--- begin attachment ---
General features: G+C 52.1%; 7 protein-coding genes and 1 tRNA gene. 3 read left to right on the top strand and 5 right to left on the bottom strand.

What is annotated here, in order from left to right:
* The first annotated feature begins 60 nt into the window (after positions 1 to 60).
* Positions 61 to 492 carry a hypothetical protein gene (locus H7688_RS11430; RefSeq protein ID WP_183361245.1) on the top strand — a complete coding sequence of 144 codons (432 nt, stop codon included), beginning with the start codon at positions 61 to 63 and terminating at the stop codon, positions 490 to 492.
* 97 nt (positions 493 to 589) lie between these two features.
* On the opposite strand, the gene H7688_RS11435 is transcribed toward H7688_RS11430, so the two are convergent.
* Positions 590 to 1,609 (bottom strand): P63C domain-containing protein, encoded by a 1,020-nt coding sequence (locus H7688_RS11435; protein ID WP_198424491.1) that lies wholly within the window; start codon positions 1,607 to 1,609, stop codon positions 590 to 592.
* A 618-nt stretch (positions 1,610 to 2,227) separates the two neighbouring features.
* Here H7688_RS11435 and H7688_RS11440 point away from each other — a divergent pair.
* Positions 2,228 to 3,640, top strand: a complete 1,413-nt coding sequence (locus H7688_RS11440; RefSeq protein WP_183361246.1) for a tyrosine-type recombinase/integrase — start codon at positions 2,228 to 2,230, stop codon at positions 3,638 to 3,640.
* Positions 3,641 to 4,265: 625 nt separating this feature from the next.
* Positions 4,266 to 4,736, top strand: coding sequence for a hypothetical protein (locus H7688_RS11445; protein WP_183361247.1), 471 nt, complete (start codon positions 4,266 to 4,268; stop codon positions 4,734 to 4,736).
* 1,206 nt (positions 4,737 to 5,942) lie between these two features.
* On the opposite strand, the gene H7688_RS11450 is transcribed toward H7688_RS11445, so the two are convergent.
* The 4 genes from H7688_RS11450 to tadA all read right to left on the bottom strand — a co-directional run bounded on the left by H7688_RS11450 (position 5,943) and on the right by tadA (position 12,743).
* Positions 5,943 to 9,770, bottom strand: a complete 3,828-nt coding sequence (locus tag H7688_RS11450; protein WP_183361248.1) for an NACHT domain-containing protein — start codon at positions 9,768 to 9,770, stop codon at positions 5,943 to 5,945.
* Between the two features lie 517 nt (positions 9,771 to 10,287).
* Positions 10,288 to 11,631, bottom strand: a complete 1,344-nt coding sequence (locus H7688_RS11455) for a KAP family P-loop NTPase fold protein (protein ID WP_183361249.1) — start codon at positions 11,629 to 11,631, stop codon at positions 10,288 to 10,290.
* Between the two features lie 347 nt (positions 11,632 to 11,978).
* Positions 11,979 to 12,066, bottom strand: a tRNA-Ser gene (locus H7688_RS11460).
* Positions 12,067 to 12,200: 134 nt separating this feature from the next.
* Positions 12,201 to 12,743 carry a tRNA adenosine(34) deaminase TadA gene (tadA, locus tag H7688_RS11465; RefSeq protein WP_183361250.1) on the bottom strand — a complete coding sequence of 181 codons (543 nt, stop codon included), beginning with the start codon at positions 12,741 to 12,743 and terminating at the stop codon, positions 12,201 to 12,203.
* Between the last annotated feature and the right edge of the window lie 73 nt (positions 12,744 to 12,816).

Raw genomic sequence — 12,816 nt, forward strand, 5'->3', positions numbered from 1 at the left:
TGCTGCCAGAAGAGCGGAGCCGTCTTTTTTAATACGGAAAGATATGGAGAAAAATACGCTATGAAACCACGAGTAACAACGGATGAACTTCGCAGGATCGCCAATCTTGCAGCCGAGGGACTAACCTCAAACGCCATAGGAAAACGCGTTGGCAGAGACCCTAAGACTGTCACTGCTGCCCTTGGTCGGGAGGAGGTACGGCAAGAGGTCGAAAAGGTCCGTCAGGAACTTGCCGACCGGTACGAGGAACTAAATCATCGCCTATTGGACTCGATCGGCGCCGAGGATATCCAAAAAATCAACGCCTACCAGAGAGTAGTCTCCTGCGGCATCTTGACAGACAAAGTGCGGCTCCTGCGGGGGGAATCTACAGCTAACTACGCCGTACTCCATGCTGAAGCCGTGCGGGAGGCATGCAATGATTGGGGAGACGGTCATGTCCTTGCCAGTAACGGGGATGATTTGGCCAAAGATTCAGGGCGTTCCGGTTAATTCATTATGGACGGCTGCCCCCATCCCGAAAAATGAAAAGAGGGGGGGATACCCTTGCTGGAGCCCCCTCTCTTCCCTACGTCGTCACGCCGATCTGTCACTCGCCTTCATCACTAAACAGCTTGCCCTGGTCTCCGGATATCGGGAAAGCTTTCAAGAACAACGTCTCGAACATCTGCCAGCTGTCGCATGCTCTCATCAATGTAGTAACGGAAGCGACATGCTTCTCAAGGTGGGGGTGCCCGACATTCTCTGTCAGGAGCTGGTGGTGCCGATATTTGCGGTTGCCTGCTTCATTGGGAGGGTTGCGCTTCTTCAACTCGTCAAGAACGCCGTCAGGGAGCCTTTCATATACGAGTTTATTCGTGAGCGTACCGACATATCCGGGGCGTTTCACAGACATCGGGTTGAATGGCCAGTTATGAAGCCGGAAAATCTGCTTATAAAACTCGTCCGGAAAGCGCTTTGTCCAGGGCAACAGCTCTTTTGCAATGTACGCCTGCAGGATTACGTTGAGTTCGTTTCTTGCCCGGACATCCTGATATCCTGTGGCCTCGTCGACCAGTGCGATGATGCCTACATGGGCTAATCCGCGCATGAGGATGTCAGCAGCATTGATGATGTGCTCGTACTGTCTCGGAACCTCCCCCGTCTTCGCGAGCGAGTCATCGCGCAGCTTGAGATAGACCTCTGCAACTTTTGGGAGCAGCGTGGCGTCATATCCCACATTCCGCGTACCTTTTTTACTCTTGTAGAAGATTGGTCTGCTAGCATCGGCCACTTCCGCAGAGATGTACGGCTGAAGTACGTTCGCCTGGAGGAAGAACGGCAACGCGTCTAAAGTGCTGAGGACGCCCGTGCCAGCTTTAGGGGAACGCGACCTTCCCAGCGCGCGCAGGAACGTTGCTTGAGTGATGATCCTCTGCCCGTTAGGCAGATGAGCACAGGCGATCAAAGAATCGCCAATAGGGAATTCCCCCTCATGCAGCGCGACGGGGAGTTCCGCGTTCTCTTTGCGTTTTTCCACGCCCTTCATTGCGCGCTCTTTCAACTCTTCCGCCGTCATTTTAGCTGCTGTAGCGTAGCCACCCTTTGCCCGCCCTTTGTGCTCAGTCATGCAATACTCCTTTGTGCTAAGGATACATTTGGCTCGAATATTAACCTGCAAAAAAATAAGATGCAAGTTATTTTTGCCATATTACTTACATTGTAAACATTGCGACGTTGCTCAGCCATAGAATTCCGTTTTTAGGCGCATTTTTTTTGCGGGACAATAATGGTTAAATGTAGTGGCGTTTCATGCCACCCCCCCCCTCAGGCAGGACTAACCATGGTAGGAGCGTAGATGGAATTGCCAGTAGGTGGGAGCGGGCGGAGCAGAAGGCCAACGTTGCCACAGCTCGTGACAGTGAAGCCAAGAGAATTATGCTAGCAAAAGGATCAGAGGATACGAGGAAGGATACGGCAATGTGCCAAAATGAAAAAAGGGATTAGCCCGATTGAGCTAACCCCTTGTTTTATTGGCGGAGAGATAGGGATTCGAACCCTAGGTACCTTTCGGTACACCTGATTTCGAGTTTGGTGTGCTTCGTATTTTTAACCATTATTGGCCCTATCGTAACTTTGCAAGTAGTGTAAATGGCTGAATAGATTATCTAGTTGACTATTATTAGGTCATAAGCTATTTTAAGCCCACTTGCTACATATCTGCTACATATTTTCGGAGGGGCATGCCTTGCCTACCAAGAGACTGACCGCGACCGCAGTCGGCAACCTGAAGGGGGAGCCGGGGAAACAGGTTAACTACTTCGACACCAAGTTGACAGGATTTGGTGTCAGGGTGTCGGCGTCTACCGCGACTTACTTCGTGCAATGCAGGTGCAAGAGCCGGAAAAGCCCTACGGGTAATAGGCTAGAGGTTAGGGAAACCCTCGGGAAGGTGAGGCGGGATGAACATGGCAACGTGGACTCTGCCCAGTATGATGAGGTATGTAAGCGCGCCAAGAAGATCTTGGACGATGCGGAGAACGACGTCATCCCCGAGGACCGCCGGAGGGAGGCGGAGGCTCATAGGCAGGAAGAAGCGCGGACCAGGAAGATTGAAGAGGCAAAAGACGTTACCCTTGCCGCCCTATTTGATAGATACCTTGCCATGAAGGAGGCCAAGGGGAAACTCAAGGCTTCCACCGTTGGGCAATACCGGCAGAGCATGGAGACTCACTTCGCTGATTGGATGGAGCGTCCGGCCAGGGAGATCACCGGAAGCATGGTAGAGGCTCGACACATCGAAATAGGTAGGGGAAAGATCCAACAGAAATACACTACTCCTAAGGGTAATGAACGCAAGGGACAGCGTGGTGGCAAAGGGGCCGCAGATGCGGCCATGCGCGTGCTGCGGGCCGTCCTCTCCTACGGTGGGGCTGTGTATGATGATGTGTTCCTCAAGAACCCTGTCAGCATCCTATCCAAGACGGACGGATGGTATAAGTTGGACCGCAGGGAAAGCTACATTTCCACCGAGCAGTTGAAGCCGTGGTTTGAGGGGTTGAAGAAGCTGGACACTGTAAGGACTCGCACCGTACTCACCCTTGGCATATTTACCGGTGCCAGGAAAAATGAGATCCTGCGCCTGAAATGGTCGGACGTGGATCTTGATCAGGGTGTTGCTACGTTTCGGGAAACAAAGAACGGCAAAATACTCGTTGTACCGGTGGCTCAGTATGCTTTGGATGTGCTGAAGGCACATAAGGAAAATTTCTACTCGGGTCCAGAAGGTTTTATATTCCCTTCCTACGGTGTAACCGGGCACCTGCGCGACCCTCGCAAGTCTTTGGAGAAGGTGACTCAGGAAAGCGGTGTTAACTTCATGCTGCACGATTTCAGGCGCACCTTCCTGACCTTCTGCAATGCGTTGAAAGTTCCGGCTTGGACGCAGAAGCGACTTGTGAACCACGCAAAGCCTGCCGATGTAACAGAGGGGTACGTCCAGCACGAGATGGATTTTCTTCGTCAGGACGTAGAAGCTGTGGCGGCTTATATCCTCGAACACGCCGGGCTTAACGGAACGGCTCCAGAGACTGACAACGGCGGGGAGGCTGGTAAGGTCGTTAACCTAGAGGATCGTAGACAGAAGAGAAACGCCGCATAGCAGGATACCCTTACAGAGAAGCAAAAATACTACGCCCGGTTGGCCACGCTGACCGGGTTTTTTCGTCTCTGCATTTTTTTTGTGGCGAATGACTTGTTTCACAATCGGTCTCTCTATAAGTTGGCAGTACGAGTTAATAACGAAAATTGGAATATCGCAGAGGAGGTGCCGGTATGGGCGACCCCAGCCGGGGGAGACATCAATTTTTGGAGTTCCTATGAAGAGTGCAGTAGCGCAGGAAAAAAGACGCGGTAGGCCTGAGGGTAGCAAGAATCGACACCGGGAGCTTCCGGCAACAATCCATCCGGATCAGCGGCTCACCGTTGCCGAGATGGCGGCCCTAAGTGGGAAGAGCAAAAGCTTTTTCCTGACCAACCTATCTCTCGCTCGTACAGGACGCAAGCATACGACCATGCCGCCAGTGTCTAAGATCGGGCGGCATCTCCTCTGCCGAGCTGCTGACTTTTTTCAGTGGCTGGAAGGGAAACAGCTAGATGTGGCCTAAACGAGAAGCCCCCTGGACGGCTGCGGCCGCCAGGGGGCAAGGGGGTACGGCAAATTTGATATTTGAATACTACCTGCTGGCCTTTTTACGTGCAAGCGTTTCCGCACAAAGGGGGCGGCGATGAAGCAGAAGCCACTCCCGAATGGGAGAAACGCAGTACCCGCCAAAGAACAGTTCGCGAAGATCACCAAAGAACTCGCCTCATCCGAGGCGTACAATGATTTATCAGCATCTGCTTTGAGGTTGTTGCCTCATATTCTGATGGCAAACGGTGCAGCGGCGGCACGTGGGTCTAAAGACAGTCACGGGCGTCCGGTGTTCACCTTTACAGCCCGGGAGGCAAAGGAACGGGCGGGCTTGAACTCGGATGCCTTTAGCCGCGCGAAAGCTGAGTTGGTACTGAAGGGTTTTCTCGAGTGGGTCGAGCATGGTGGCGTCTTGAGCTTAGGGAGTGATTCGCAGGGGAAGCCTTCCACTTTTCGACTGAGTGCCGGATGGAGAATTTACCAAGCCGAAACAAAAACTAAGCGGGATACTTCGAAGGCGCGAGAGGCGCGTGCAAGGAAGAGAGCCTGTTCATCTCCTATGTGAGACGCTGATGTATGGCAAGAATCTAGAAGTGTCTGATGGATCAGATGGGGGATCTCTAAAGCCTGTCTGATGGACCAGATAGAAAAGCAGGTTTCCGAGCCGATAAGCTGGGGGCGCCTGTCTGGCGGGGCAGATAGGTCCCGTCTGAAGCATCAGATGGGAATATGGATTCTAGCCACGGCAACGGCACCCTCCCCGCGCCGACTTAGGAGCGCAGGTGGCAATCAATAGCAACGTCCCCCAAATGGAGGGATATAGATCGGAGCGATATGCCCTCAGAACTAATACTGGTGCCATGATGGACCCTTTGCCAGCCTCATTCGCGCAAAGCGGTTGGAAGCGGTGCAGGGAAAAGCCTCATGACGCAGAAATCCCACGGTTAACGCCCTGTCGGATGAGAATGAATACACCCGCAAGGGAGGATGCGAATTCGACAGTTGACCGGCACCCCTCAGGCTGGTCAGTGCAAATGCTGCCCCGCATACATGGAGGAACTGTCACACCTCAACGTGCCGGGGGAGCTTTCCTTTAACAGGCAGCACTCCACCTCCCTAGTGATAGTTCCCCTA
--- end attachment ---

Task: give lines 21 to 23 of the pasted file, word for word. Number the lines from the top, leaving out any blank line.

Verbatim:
* Positions 12,067 to 12,200: 134 nt separating this feature from the next.
* Positions 12,201 to 12,743 carry a tRNA adenosine(34) deaminase TadA gene (tadA, locus tag H7688_RS11465; RefSeq protein WP_183361250.1) on the bottom strand — a complete coding sequence of 181 codons (543 nt, stop codon included), beginning with the start codon at positions 12,741 to 12,743 and terminating at the stop codon, positions 12,201 to 12,203.
* Between the last annotated feature and the right edge of the window lie 73 nt (positions 12,744 to 12,816).